DB It’s also to do with social acceptability. When smartphones were first around, people were seen as [being] geeky to start fiddling with one. Nowadays, people don’t bat an eyelid.
GC But then it also crosses this threshold. The reason why it becomes big is because it’s cool and looks good. Currently all that [wearable] stuff makes you look like a dork. They need to be able to make it in a way that makes you look good.
SR It would have to get to the point smartphones did. They enhanced our lives immeasurably in terms of being able to get in touch with our friends, not get lost, do our work, blah blah blah. Anything that’s wearable has to be something that actually fits in with all of what we’re doing right now. The only thing I can imagine people getting used to is a watch, because we’re already used to it. How does the industry tackle the ‘boys’ toys’ problem that Nathan mentioned? Is it a matter of greater diversity? SR We’ve started to get a lot of young women apply to Media
“There’s a whole lot we can give back that will just show people that you can be anybody and make games”
Molecule. Not a lot, but a lot in comparison to before. I’ve been wondering whether or not that’s because they know that there are women in the company, and if that’s true, all it means is that studios need to properly expose the diversity that exists within those studios.
DB There are several things there. I think we have a lot of women [at Frontier] as well. I’ve been in computer science lectures at universities where there’s not one single female face. That’s the group we’re choosing from. It’s a systemic thing. SR It goes right back to primary school. Right back to the toy shop. DB One of the things that frustrates me is the way that IT has been taught in schools. It’s very off-putting, particularly for girls. It’s very hard not to [sound] sexist, but women are so much better than men at a lot of things; one of them is viewing something as a means to an end, not as a means in itself. Women are more inclined to say of a car, ‘Where can I drive in it?’ It’s more practical, and computers aren’t any different. What I would love to see in education is not teaching programming for programming’s sake, but to solve a problem.
MB The folder on my computer for Thomas Was Alone was called Teaching Myself Unity. I didn’t sit down [time after time] because I wanted to learn Unity [for its own sake]; the objective was to make a game.
SR I’ve been really happy to see so many people joining in as parents at coding clubs within schools and that kind of thing. There’s a whole lot we can give back that will just show people that you can be anybody and make games. It even takes an effort in our studio with women wanting to make things.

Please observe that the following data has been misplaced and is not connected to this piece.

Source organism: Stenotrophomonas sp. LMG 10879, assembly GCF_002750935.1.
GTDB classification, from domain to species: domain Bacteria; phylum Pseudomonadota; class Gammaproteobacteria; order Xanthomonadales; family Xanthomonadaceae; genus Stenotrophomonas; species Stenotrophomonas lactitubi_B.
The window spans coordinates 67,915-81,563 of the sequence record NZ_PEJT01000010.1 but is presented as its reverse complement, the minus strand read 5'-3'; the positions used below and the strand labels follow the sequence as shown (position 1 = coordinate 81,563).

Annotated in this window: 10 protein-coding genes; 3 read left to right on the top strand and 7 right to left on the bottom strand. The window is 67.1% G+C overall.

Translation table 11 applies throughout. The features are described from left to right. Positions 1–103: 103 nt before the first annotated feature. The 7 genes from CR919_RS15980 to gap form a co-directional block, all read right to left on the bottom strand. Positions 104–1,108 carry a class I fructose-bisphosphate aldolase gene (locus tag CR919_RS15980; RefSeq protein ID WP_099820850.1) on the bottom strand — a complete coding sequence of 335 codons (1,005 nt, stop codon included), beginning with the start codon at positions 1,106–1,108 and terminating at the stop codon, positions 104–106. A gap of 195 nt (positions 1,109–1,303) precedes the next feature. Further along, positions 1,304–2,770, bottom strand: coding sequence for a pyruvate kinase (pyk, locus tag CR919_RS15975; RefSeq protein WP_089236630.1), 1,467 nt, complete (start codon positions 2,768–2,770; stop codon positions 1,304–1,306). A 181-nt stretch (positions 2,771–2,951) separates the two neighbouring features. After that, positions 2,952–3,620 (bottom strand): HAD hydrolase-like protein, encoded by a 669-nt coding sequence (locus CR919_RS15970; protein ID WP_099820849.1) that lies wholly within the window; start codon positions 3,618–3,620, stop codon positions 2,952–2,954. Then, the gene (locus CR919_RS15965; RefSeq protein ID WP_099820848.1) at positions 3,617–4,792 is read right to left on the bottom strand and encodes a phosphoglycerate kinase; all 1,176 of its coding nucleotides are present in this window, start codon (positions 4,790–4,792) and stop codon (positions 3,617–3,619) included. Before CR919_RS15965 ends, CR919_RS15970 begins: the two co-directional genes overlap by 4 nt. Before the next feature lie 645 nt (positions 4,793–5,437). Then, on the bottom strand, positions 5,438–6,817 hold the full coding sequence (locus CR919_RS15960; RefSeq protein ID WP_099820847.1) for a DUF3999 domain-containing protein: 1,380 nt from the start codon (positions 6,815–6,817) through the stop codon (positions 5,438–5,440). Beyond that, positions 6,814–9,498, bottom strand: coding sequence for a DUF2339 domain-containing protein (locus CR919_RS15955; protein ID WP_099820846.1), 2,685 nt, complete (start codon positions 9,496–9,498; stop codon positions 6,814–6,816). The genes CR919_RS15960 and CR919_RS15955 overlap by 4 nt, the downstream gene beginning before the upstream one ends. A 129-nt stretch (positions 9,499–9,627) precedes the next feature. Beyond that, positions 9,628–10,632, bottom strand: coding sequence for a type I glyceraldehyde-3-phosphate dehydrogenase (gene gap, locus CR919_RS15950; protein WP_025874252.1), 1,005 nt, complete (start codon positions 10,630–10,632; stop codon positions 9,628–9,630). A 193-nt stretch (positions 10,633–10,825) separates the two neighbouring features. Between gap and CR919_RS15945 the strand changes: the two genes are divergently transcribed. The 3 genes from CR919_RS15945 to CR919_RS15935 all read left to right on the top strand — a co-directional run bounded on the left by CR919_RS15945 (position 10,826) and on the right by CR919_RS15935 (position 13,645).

DB It applies to [all of] STEM actually. The tendency is to get things that are boy-focused. It’s hard, but you’ve got to stop it. It’s not that we set out to be discriminatory. It’s just the way that our culture is, to some extent.
MB I hear a lot of indies talking about how we’re so much better than triple-A in terms of diversity, and how we’re doing a better job at capturing this stuff. I think we are to an extent, but if you look at what the financially successful indie games are, there’s still a lot of heterosexual white men making those games and at the top of those companies doing that stuff. I refuse to believe that’s actually a meritocracy. I think [indies] might be inheriting some of the industry’s issues and that’s a risk.
SR We have this audience – it’s young kids, older kids, people of all the genders, all sexualities, all nationalities, the whole thing. I want to make things that are inclusive for people, but we have to remember to do it. Everything is so much richer for doing it. I would like us all to sort of make love not war, and find a way to get over some of the polarisation there is now. I don’t think that it’s necessarily that bad. There are some really terrible stories out there to do with our lack of diversity and, yes, actually there have been real problems with sexism, homophobia and those issues. But I think we’re a really smart industry full of smart people; it’s time to move on and close those chapters. There are so many wonderful people. I would love to see us have an industry-wide epiphany.
Vice president, product management at Turning Point
Studio director, Media Molecule
Founder and CEO, Frontier Developments
Co-founder and president, Capybara Games
Sackboy would not exist today without Sony’s dollar, but his games capture a spirit that tends be called indie
“I try to explain Sword & Sworcery and I start by saying, ‘Have you played Mario?’ I hear myself and I want to punch myself in the face”
ThomasWasAlone won a BAFTA for its narration. Bithell says working on writing alongside design improved his game’s story
Tearaway’s quirky charm could easily have been polished out, but Media Molecule knows when to reject focus test feedback
Capy’s SuperTime Force is bold, brash and loud, but also intricately systemic and seeped in ’80s culture and NES-era homage
GTAV demonstrates what’s possible with iteration – and how budgets continue to grow at the highest end of development
Wearable tech and VR offer new ways to interact with games, but it will take experimental success stories to popularise them